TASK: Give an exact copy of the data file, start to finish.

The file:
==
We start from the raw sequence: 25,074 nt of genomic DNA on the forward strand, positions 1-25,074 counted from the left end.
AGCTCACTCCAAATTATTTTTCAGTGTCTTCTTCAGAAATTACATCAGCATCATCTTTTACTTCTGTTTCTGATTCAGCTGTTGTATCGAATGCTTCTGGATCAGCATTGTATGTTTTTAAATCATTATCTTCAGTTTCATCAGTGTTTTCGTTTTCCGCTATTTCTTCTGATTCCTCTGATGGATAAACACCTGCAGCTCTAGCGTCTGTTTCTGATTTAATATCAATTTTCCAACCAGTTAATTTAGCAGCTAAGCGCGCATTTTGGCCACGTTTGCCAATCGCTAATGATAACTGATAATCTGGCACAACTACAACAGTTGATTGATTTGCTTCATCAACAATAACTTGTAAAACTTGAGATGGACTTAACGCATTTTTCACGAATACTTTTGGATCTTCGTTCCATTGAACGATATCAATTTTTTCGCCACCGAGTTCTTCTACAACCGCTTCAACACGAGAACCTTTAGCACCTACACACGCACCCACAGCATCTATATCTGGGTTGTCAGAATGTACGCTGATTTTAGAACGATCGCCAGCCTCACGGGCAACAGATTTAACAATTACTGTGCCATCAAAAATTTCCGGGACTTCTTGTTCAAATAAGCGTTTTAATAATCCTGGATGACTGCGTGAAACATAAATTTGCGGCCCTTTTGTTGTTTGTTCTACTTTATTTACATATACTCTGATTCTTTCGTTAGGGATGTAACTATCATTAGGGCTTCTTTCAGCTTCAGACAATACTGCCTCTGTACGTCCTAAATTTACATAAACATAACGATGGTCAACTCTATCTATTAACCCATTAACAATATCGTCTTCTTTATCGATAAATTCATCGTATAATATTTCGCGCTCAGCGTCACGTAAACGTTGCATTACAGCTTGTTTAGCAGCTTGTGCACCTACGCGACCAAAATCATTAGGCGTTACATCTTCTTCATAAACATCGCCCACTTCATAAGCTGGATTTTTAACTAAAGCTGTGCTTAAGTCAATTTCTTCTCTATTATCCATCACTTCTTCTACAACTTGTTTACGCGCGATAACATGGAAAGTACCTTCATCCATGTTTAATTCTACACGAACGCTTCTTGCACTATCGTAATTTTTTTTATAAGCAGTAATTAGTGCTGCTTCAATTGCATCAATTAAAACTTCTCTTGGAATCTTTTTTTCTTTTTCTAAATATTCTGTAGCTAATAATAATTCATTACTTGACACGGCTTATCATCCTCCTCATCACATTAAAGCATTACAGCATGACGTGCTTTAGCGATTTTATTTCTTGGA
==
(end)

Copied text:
We start from the raw sequence: 25,074 nt of genomic DNA on the forward strand, positions 1-25,074 counted from the left end.
AGCTCACTCCAAATTATTTTTCAGTGTCTTCTTCAGAAATTACATCAGCATCATCTTTTACTTCTGTTTCTGATTCAGCTGTTGTATCGAATGCTTCTGGATCAGCATTGTATGTTTTTAAATCATTATCTTCAGTTTCATCAGTGTTTTCGTTTTCCGCTATTTCTTCTGATTCCTCTGATGGATAAACACCTGCAGCTCTAGCGTCTGTTTCTGATTTAATATCAATTTTCCAACCAGTTAATTTAGCAGCTAAGCGCGCATTTTGGCCACGTTTGCCAATCGCTAATGATAACTGATAATCTGGCACAACTACAACAGTTGATTGATTTGCTTCATCAACAATAACTTGTAAAACTTGAGATGGACTTAACGCATTTTTCACGAATACTTTTGGATCTTCGTTCCATTGAACGATATCAATTTTTTCGCCACCGAGTTCTTCTACAACCGCTTCAACACGAGAACCTTTAGCACCTACACACGCACCCACAGCATCTATATCTGGGTTGTCAGAATGTACGCTGATTTTAGAACGATCGCCAGCCTCACGGGCAACAGATTTAACAATTACTGTGCCATCAAAAATTTCCGGGACTTCTTGTTCAAATAAGCGTTTTAATAATCCTGGATGACTGCGTGAAACATAAATTTGCGGCCCTTTTGTTGTTTGTTCTACTTTATTTACATATACTCTGATTCTTTCGTTAGGGATGTAACTATCATTAGGGCTTCTTTCAGCTTCAGACAATACTGCCTCTGTACGTCCTAAATTTACATAAACATAACGATGGTCAACTCTATCTATTAACCCATTAACAATATCGTCTTCTTTATCGATAAATTCATCGTATAATATTTCGCGCTCAGCGTCACGTAAACGTTGCATTACAGCTTGTTTAGCAGCTTGTGCACCTACGCGACCAAAATCATTAGGCGTTACATCTTCTTCATAAACATCGCCCACTTCATAAGCTGGATTTTTAACTAAAGCTGTGCTTAAGTCAATTTCTTCTCTATTATCCATCACTTCTTCTACAACTTGTTTACGCGCGATAACATGGAAAGTACCTTCATCCATGTTTAATTCTACACGAACGCTTCTTGCACTATCGTAATTTTTTTTATAAGCAGTAATTAGTGCTGCTTCAATTGCATCAATTAAAACTTCTCTTGGAATCTTTTTTTCTTTTTCTAAATATTCTGTAGCTAATAATAATTCATTACTTGACACGGCTTATCATCCTCCTCATCACATTAAAGCATTACAGCATGACGTGCTTTAGCGATTTTATTTCTTGGA